There are many groupings in this society but two are distinct.
One thinks the public service can do no wrong; the other thinks the public service can’t get anything right.
Though neither is right all or even most of the time, they stand at daggers drawn. Reform — remember benchmarking? — lies over a faraway horizon.
The good the public sector facilitates is taken for granted. Failures are brushed under the carpet.
Even though there are far too many examples of underperformance, that is not the fury behind those critical of our public service.
To err is, after all, human. All of us fail but most face the consequences of failure. That reckoning, as our story today about the South Kerry Greenway shows, seems at best optional in the public service.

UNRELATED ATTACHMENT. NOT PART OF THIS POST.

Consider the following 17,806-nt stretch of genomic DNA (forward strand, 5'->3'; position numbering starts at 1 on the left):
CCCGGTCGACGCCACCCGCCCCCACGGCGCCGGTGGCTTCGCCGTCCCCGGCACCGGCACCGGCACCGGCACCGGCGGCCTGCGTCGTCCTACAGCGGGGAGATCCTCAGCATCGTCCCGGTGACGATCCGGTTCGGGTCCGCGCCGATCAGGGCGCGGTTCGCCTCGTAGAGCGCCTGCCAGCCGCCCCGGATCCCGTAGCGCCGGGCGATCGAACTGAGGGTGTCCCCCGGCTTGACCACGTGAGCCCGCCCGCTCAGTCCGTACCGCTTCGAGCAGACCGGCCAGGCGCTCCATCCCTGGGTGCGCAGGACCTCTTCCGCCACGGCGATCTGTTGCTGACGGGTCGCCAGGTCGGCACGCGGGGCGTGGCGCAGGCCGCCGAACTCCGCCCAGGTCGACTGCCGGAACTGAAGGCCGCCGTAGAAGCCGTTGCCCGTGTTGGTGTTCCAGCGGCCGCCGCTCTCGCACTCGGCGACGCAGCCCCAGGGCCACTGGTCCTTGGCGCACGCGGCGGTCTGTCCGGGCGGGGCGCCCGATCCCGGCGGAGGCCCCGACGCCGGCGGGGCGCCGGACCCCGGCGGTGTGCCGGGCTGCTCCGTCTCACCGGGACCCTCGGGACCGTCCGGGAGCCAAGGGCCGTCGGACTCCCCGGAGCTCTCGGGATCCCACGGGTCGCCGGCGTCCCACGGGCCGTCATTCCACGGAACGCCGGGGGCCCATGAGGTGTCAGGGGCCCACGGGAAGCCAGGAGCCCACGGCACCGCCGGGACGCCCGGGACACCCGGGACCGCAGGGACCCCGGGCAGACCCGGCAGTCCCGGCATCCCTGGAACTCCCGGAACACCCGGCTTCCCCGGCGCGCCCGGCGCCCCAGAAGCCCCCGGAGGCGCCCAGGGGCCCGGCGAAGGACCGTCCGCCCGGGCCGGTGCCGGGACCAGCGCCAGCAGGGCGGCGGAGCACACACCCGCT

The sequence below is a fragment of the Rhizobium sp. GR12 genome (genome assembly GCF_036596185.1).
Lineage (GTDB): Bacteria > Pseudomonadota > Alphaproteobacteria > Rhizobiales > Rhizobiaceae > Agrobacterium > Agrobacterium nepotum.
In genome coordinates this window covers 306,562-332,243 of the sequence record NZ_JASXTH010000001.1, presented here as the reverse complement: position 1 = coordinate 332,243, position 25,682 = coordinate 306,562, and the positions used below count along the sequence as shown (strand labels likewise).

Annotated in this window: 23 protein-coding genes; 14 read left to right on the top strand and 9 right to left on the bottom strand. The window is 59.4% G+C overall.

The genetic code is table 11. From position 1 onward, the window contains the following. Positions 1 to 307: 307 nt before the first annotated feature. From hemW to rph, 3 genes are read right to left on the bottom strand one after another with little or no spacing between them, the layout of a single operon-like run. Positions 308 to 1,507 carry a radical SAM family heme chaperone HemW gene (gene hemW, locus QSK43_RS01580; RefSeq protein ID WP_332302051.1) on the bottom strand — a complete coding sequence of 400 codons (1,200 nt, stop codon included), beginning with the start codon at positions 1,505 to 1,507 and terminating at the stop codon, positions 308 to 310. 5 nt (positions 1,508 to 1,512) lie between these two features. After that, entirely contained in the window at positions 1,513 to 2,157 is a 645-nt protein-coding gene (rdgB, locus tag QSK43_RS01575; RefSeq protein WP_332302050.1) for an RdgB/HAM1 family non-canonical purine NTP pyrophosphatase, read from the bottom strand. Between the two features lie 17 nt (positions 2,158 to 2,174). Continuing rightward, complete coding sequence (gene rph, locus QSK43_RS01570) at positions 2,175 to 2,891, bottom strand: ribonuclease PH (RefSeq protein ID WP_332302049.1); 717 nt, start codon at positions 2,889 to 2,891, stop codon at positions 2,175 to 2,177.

The absence of accountability is an obstacle to the respectful relationship a society should ideally have with its public service. This is more mutually damaging and undermining than is immediately obvious.
When the greenway was conceived the first funding application “made no provision” for buying land so the original estimate of €4.7m soared to €16.1m.
Concerns were expressed that Kerry County Council was paying far too much for “poor land”.
Various fees were particularly high in Kerry. The scheme, announced by then-junior minister Alan Kelly in 2014, is now expected to cost more than €20m.
State employees were not applying the kind of judgement they might apply to their own funds. What a circus, something’s gotta give.